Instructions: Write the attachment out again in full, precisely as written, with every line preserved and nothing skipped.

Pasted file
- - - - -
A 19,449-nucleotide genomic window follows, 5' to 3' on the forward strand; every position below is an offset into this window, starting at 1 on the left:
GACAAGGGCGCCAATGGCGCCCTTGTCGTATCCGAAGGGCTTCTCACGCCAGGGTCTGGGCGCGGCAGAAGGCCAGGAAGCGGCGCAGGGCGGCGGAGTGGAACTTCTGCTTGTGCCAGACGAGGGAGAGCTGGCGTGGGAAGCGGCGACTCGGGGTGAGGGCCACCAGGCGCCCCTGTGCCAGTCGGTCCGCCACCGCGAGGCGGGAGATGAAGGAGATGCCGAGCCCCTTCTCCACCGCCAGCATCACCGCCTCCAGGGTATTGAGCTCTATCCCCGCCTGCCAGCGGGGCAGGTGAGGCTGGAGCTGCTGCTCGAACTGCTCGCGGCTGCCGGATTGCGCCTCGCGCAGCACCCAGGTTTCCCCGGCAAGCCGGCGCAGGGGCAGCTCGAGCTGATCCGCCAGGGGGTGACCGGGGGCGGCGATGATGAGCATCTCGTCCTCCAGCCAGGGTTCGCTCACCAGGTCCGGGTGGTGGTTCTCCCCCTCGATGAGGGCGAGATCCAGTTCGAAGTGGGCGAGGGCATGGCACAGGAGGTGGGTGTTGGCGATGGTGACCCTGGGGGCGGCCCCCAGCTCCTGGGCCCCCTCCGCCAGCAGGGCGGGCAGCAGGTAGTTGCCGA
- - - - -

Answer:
A 19,449-nucleotide genomic window follows, 5' to 3' on the forward strand; every position below is an offset into this window, starting at 1 on the left:
GACAAGGGCGCCAATGGCGCCCTTGTCGTATCCGAAGGGCTTCTCACGCCAGGGTCTGGGCGCGGCAGAAGGCCAGGAAGCGGCGCAGGGCGGCGGAGTGGAACTTCTGCTTGTGCCAGACGAGGGAGAGCTGGCGTGGGAAGCGGCGACTCGGGGTGAGGGCCACCAGGCGCCCCTGTGCCAGTCGGTCCGCCACCGCGAGGCGGGAGATGAAGGAGATGCCGAGCCCCTTCTCCACCGCCAGCATCACCGCCTCCAGGGTATTGAGCTCTATCCCCGCCTGCCAGCGGGGCAGGTGAGGCTGGAGCTGCTGCTCGAACTGCTCGCGGCTGCCGGATTGCGCCTCGCGCAGCACCCAGGTTTCCCCGGCAAGCCGGCGCAGGGGCAGCTCGAGCTGATCCGCCAGGGGGTGACCGGGGGCGGCGATGATGAGCATCTCGTCCTCCAGCCAGGGTTCGCTCACCAGGTCCGGGTGGTGGTTCTCCCCCTCGATGAGGGCGAGATCCAGTTCGAAGTGGGCGAGGGCATGGCACAGGAGGTGGGTGTTGGCGATGGTGACCCTGGGGGCGGCCCCCAGCTCCTGGGCCCCCTCCGCCAGCAGGGCGGGCAGCAGGTAGTTGCCGA